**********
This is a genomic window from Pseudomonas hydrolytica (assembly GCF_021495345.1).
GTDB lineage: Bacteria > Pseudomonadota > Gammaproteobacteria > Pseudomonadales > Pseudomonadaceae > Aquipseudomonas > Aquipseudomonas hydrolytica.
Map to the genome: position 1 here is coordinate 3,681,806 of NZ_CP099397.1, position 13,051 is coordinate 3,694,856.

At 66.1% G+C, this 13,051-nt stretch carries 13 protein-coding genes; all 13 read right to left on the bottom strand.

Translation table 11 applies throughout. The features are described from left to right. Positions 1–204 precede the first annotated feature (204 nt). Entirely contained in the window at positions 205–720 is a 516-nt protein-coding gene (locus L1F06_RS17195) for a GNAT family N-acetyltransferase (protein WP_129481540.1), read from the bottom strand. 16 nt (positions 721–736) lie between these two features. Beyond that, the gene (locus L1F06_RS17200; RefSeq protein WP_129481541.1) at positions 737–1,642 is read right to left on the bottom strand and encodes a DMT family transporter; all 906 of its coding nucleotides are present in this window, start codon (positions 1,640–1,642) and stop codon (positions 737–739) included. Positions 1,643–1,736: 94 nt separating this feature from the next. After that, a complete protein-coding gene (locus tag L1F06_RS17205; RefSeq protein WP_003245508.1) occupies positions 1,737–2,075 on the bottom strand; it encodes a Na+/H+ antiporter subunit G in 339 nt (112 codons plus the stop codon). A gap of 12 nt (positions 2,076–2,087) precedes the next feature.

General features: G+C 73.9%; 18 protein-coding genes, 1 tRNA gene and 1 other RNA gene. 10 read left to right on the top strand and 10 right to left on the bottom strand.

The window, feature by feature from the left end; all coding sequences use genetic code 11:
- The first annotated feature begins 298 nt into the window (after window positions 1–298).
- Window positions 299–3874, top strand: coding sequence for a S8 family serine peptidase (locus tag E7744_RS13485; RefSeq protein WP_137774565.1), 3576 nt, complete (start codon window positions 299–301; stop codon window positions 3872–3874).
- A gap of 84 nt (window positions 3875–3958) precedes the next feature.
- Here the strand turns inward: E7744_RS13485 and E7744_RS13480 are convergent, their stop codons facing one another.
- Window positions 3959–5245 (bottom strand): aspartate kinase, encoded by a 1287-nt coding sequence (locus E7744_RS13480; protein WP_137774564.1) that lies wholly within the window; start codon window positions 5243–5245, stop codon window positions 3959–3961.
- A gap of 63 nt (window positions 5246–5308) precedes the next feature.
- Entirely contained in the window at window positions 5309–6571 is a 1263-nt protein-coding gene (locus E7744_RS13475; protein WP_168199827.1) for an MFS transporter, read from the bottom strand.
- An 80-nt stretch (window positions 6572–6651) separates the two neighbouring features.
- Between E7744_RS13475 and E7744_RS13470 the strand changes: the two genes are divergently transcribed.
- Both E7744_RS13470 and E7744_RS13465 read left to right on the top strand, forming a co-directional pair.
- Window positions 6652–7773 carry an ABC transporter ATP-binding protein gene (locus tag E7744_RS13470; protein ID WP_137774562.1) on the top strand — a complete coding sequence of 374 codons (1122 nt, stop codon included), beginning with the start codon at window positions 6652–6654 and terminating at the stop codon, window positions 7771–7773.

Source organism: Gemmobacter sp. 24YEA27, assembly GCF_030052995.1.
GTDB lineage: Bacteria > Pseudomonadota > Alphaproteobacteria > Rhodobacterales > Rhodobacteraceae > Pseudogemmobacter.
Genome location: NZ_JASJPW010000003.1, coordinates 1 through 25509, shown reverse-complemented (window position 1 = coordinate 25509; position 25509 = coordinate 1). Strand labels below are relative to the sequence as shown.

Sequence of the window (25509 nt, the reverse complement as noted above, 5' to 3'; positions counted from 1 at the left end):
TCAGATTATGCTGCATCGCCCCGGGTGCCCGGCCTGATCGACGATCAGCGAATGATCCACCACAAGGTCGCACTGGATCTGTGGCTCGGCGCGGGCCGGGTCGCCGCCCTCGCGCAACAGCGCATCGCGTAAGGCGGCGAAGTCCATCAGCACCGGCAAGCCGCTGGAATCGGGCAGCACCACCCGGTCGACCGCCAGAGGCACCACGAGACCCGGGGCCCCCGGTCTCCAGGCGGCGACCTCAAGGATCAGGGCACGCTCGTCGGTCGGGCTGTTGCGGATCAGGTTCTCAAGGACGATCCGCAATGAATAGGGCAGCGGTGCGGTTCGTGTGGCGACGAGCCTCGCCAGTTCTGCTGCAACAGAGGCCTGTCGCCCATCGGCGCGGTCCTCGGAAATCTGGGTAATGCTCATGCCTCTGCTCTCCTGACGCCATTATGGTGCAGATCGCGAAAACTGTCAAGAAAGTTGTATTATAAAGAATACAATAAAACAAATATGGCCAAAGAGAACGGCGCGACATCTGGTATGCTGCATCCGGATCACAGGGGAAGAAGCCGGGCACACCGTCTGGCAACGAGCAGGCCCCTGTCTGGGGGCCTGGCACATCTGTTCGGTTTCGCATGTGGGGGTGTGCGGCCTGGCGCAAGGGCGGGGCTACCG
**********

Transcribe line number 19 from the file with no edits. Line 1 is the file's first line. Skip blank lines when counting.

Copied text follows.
Source organism: Gemmobacter sp. 24YEA27, assembly GCF_030052995.1.